September 25, 2000
Some call it a demon that conflicts with the principle of natural selection and will bring hazards to human health. Others hail it as biological magic that can stop the fear of food shortage. Either way, genetically modified foods will no longer be something out of the reach of ordinary Chinese customers, as the research and commercialization of genetically modified crops speeds up in China. Although China started the research on genetically modified organisms (GMO) at roughly the same time as its international counterparts did, it has long remained in labs and out of the daily lives of average people. But this has changed dramatically recently as the ever-fierce debate over the safety and necessity of GMO, especially genetically modified foods, has sent shockwaves through more and more Chinese people via the media.
Questions have been raised about whether Chinese people are eating these foods and if so, whether any particular measures have been taken to ensure their safety. Scientists and government officials' answers are roughly the same: presently there are no genetically modified foods officially allowed for sale on the Chinese market, but they are likely in the near future, with China's imminent entry into the WTO and China's research and introduction of the GMO advancing at its present rate. If genetically modified tomatoes have not yet been seen on the market, some other crops have already been imported as livestock feed, such as soy from the United States. Apart from genetically modified food, which faces the brunt of criticism and concern over the safety of GMO, Chinese biologists have made solid progress in developing other GMOs, and tried to sell them. So far, six genetically modified plants, including tomatoes and cotton, have been given licences for commercial promotion by the Ministry of Agriculture, but only two types of cotton seeds have been adopted by farmers and spread to a significant part of the country. "The other four are still in the laboratories, although they were given a licence three years ago," said Li Ning, an official with the Committee of Genetics Engineering Safety under the ministry. The committee is composed of China's top biologists and some officials of the ministry, and is in charge of the annual assessment of applications for commercial promotion of genetically modified crops. According to Li, the ministry holds two rounds of such assessment annually and about 200 applications have been reviewed, with only six licensed. "The assessment process is very strict as safety has been our top concern," said Li. "But it is fair to both Chinese and foreign applicants. "There is only one set of rules for approving the applications," she added. "So far, we have not issued licences to any genetically modified grain or rape seeds."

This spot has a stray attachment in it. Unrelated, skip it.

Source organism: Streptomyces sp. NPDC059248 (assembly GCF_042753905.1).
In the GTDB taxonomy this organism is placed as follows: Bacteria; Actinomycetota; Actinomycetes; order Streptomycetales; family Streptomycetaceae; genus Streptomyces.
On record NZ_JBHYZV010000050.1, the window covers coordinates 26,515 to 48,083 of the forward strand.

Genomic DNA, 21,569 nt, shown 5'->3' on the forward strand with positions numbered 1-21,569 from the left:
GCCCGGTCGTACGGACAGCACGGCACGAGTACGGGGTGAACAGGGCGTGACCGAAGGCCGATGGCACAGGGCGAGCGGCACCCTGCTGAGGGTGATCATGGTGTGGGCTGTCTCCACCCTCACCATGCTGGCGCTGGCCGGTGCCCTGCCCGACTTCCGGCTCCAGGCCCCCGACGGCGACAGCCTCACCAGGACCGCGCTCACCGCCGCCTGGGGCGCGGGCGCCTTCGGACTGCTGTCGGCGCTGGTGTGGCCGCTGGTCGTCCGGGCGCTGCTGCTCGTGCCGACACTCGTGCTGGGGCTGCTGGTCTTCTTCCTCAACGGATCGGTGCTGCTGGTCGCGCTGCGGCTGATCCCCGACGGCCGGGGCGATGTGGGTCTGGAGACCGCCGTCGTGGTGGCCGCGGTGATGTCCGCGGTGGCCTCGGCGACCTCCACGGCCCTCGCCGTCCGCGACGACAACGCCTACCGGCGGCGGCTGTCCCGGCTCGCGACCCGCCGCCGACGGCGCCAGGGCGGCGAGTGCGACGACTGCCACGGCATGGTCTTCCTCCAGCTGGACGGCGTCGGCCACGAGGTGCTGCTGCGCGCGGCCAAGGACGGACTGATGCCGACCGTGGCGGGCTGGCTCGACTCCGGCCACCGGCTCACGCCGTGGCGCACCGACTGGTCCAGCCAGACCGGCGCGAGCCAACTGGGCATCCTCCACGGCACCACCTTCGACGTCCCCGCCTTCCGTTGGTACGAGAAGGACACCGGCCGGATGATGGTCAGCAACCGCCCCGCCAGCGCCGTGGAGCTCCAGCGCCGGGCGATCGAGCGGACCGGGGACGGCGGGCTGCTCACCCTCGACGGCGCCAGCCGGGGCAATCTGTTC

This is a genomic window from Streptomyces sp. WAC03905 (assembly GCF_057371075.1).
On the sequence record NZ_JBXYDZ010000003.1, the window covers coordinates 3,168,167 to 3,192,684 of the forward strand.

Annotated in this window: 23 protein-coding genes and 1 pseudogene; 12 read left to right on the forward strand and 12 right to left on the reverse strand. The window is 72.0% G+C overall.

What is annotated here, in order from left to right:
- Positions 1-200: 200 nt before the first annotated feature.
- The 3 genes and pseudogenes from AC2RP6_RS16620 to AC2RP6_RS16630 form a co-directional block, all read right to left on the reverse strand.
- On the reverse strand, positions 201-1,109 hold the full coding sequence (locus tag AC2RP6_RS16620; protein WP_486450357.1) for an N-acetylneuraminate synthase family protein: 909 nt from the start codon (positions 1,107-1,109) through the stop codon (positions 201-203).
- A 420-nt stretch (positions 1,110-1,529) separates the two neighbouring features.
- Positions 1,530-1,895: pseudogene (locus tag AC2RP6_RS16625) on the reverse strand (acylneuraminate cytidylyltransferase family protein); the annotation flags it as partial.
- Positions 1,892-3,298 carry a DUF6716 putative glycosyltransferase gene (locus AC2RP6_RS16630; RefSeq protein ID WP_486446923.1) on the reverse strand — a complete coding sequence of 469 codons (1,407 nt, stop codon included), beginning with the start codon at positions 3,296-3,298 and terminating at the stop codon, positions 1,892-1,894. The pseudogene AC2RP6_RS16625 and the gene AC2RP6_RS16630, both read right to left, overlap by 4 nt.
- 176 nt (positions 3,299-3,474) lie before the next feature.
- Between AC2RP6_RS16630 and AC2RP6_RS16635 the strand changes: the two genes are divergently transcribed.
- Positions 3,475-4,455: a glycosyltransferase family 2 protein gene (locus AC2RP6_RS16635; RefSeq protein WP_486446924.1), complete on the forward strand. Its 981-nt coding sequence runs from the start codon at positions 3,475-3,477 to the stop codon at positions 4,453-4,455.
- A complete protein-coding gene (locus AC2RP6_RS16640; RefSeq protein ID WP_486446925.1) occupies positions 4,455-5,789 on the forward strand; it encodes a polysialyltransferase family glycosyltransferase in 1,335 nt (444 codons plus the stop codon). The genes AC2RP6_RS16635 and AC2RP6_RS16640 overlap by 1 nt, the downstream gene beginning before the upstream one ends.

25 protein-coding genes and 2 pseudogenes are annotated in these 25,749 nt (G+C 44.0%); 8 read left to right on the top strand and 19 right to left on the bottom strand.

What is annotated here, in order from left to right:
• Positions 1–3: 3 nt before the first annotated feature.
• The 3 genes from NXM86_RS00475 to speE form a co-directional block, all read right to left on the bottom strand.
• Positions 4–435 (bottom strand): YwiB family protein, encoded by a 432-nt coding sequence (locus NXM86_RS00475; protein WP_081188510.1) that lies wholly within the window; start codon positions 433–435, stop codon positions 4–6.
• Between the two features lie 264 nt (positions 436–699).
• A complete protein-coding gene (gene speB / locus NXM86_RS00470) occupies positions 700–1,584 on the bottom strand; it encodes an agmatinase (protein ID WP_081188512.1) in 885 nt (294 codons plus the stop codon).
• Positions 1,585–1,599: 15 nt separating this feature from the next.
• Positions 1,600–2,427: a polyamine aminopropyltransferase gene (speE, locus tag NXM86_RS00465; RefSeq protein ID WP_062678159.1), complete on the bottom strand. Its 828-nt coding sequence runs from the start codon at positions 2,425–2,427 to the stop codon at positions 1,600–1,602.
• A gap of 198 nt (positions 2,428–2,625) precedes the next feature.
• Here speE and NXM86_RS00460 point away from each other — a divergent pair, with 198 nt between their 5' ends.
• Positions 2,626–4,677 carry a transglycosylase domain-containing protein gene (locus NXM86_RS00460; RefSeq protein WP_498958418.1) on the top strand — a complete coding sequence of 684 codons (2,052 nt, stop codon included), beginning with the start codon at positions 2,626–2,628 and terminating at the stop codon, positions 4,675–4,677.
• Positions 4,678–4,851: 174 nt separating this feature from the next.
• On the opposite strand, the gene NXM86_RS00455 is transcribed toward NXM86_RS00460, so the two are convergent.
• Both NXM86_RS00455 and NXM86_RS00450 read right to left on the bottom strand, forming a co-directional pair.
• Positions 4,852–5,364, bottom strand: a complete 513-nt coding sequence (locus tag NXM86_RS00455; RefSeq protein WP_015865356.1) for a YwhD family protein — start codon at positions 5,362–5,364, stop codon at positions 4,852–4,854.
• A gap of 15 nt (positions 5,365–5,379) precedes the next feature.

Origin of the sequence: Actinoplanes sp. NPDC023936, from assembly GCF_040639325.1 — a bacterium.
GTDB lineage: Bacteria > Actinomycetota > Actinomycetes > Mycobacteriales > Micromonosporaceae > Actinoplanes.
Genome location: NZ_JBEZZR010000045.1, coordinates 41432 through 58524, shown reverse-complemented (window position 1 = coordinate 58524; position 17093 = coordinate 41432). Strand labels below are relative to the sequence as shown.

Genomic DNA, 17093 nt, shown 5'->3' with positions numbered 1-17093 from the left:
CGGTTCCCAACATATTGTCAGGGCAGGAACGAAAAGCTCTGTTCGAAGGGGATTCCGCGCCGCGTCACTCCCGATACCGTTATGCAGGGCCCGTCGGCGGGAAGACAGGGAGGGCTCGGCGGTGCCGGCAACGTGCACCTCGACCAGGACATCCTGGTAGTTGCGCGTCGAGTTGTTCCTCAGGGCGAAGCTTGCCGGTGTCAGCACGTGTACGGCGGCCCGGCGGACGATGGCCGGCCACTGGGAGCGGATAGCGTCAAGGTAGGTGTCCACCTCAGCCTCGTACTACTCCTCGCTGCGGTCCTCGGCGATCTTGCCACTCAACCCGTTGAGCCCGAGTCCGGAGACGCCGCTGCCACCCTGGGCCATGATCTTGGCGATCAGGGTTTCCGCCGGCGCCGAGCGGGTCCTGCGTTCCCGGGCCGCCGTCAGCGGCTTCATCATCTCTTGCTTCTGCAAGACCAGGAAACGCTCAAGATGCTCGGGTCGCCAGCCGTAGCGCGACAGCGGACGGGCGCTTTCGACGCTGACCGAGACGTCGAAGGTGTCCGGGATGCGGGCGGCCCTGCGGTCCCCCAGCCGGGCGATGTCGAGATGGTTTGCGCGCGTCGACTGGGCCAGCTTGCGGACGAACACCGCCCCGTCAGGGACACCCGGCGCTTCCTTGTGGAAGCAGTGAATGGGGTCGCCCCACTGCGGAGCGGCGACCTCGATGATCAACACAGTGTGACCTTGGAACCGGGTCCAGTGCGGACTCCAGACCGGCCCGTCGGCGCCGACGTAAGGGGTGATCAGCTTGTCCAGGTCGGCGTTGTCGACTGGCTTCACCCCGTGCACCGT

The two types of cotton licensed were developed by the Chinese Academy of Agricultural Sciences and the biological pharmaceuticals giant Monsanto , but both were genetically modified to prevent the boll worm, a major threat to cotton growth in China. They are now fiercely competing to allure China's cotton farmers.
Wang Qinfang, director of the Institute of Biological Technology under the academy, has been involved in the research and promotion of their anti-boll worm cotton seeds in the past years. She said their seeds had been spread to about 366,670 hectares of cotton fields across China and had significantly reduced the use of pesticide in preventing boll worms. "Boll worm is one of the most serious pests for China's cotton, which makes this genetically modified cotton seed crucial for a stable output of quality cotton," she said.
They have developed four subtypes of these cotton seeds to meet the different weather and soil conditions in different regions. Given the pesticides and labour expenses saved, she said the cost of farming could be cut by 3,750 yuan (US$451) per hectare. "The farmers call it the 'cotton of assurance' because they do not have to spend lots of time and money on pest prevention like before," Wang said.
The Monsanto China has also invested a lot in promoting its BollGard anti-pest cotton seeds in northern China, since it obtained its licence for commercial promotion. By co-operating with local seed companies, its brand took away a lion's market share in Hebei Province. Both brands are more expensive than ordinary cotton seeds. The BollGard is about 100 yuan (US$12) per kilogramme, while the academy's is roughly half that. Ordinary cotton seed is about 10 yuan per kilogramme.